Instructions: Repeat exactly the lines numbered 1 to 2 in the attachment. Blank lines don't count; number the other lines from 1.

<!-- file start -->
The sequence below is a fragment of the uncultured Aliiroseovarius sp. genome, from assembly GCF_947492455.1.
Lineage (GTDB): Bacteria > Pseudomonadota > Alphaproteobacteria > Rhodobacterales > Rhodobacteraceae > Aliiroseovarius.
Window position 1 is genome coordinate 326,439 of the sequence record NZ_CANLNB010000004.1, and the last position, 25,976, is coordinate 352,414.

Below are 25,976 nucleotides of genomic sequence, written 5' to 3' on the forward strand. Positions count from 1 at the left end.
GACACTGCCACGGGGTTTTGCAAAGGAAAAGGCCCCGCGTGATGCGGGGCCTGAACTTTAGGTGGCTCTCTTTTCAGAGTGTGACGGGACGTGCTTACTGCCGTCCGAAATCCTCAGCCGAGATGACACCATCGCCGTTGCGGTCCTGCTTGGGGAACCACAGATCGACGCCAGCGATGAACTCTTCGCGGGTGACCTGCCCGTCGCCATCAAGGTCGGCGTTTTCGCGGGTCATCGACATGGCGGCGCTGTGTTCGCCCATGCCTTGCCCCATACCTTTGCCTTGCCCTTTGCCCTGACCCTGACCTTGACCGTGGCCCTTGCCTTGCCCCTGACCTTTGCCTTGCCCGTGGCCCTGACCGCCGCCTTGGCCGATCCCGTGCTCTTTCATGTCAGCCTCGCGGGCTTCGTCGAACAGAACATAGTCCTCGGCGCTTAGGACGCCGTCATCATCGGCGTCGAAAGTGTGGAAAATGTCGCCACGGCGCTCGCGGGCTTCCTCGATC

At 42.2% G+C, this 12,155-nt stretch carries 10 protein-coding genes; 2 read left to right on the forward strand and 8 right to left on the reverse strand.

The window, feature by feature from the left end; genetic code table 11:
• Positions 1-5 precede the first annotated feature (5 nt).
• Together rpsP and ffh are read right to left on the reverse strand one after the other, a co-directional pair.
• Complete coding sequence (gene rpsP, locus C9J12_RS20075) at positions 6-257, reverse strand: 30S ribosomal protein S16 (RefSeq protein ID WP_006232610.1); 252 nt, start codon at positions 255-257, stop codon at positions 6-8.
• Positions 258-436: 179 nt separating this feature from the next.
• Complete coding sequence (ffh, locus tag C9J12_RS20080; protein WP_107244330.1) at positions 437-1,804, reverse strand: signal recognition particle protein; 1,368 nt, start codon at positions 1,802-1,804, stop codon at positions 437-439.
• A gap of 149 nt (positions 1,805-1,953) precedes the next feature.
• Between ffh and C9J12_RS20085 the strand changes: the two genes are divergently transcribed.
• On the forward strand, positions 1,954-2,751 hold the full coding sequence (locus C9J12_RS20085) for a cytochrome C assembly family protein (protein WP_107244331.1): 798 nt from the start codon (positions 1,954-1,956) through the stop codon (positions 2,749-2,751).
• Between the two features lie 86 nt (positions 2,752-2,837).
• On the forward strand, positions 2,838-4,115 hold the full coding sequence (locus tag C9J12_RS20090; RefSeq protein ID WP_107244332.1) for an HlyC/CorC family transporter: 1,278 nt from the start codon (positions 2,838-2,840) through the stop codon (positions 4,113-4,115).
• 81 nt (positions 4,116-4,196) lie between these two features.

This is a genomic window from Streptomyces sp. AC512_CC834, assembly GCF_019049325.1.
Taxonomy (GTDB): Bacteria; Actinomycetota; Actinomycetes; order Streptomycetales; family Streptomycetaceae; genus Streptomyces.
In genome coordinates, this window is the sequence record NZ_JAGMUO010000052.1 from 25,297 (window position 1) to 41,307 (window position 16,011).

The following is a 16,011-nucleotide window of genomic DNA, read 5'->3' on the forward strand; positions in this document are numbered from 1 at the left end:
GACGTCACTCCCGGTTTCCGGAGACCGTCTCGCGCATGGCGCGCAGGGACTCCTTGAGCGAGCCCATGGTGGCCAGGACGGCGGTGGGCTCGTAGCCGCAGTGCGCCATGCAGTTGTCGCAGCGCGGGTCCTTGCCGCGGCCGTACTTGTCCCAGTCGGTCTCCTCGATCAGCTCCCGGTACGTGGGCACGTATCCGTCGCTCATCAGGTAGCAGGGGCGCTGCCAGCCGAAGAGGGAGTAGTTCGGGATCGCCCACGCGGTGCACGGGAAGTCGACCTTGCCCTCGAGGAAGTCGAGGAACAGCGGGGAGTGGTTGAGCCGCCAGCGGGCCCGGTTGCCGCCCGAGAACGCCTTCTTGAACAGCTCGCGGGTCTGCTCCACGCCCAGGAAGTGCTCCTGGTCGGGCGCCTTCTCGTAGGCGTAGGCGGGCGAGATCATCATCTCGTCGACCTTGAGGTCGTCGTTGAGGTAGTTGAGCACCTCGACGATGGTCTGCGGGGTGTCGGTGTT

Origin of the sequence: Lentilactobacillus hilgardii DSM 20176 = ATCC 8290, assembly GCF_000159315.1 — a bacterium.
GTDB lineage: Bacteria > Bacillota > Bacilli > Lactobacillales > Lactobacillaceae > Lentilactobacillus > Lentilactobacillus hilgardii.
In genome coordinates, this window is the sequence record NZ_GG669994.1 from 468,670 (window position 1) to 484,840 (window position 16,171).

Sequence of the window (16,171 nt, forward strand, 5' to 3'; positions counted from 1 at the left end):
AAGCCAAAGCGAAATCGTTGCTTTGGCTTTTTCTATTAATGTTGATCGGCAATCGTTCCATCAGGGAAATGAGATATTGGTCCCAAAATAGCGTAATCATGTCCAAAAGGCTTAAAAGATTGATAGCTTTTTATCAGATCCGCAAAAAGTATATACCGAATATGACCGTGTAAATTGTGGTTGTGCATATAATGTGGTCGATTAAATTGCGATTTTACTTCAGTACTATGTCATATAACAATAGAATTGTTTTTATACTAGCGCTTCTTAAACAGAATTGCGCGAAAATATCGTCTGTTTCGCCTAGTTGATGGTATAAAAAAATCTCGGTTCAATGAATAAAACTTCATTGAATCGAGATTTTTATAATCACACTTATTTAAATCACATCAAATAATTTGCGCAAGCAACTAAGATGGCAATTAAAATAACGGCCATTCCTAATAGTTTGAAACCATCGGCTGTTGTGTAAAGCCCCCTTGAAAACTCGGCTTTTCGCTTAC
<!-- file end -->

The sequence below is a fragment of the uncultured Aliiroseovarius sp. genome, from assembly GCF_947492455.1.
Lineage (GTDB): Bacteria > Pseudomonadota > Alphaproteobacteria > Rhodobacterales > Rhodobacteraceae > Aliiroseovarius.